Senate Budget Chairman: ‘We Can Handle’ Current Level of Debt But Long-Term Trajectory ‘Unsustainable'

January 27, 2010 - 3:16 PM
Senate Budget Committee Chairman Kent Conrad (D-N.D.) in reference to the latest economic forecast by the Congressional Budget Office [CBO] said "we can handle" the current level of debt.

Sen. Kent Conrad (D.-N.D.) (Congressional photo)

(CNSNews.com) - Senate Budget Committee Chairman Kent Conrad (D-N.D.) in reference to the latest economic forecast by the Congressional Budget Office [CBO] said “we can handle” the current level of debt.
 
According to the CBO's most recent report on the budget and economic outlook for fiscal years 2010 to 2020 that was released yesterday, the U.S. public was $7.5 trillion in debt by the end of 2009, and that is expected to more than double to approximately $15 trillion by the end of 2020.
 
"At the end of 2009, debt held by the public was $7.5 trillion, or 53 percent of GDP; by the end of 2020, debt is projected to climb to $15 trillion, or 67 percent of GDP," the CBO reported.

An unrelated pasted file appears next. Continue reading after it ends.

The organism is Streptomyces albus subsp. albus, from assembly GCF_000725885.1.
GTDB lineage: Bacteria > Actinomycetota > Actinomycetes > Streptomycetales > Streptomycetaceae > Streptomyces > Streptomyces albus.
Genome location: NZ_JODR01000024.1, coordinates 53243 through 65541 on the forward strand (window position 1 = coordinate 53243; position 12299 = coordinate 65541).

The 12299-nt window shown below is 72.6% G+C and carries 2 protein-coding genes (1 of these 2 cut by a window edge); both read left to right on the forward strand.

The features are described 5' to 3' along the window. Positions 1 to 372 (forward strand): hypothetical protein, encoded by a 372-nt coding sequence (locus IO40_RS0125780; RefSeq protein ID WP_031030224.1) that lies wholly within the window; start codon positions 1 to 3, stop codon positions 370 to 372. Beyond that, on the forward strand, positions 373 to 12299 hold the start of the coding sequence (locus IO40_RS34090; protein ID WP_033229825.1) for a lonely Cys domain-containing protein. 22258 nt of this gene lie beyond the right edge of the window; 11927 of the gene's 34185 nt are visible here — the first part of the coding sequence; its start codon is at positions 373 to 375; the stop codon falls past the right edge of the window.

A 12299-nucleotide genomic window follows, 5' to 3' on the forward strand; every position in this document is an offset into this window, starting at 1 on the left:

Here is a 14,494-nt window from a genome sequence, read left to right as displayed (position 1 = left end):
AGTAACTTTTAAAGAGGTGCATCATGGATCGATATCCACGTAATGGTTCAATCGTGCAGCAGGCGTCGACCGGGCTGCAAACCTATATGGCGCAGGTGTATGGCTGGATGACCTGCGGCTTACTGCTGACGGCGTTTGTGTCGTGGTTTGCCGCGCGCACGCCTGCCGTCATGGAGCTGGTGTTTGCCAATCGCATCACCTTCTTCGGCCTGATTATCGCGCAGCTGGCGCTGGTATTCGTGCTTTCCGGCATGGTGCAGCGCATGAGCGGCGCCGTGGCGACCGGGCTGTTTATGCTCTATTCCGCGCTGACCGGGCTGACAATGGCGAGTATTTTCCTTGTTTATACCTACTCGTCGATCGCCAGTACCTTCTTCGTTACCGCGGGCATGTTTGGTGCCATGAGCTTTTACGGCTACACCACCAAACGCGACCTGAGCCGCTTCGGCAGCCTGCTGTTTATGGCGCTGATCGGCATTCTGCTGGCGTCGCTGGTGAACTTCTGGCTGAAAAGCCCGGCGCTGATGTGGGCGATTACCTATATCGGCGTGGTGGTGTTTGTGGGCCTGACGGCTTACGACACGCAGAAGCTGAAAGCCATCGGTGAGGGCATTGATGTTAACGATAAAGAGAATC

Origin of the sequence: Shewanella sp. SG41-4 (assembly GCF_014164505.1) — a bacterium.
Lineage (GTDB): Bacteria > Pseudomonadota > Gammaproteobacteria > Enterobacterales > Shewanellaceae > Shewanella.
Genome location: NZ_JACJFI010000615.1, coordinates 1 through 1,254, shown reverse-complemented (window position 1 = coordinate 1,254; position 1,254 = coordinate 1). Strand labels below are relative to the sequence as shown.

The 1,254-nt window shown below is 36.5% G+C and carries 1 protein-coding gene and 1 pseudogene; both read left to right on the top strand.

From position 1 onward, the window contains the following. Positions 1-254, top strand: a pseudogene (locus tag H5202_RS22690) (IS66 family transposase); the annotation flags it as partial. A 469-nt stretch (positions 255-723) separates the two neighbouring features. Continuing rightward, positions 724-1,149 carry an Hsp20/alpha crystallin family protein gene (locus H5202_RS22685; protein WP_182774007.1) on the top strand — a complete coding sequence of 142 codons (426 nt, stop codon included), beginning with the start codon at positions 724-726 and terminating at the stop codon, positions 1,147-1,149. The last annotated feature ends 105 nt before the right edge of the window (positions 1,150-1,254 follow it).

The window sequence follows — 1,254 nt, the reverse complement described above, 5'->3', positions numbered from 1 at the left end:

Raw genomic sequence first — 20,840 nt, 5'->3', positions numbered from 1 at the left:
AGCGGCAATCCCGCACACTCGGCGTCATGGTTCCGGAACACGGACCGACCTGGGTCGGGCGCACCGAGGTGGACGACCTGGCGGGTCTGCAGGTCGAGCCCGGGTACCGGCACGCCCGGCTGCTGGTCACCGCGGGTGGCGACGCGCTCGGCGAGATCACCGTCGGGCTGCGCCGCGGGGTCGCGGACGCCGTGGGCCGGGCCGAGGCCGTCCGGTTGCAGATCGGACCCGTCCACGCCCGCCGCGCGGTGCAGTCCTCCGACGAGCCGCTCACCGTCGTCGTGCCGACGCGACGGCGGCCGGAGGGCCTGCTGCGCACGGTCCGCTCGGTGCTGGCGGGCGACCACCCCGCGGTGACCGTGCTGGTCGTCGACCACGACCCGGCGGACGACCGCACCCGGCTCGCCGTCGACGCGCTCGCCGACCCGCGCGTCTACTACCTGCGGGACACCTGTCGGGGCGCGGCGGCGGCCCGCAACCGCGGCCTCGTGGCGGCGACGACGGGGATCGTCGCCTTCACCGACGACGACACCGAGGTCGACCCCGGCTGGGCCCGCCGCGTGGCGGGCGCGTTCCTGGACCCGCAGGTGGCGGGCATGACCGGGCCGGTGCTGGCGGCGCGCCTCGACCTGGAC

During a press conference aimed at discussing the CBO budget and economic forecasts, Conrad indicated that although the current level of debt is close to unprecedented, it is manageable.
 
“Already the gross debt of the United States is reaching near historic levels,” explained Conrad. “We are not there yet.
 
“We can handle this level of debt. In fact, this is substantially a lower level of debt than Japan has today,” Conrad added. “Their debt is approaching 190 percent of GDP, but what is most troubling and our greatest concern is our long-term trajectory.”
 
The budget committee chairman went on to explain that the status quo is unacceptable and could result in the economy reaching debt levels of 400 percent of GDP.
 
In the long-term, “if we stay on the course we’re on, it is completely and totally unsustainable - the debt that will approach 400 percent of the Gross Domestic Product of the United States,” Conrad said.
 
According to the CBO’s budget and economic outlook report, the U.S. will have to borrow approximately $6 trillion over the next decade to make up for the difference between the approximately $9 trillion debt level expected by the end of 2010 and the $15 trillion debt that the public is predicted to hold by the end of 2020.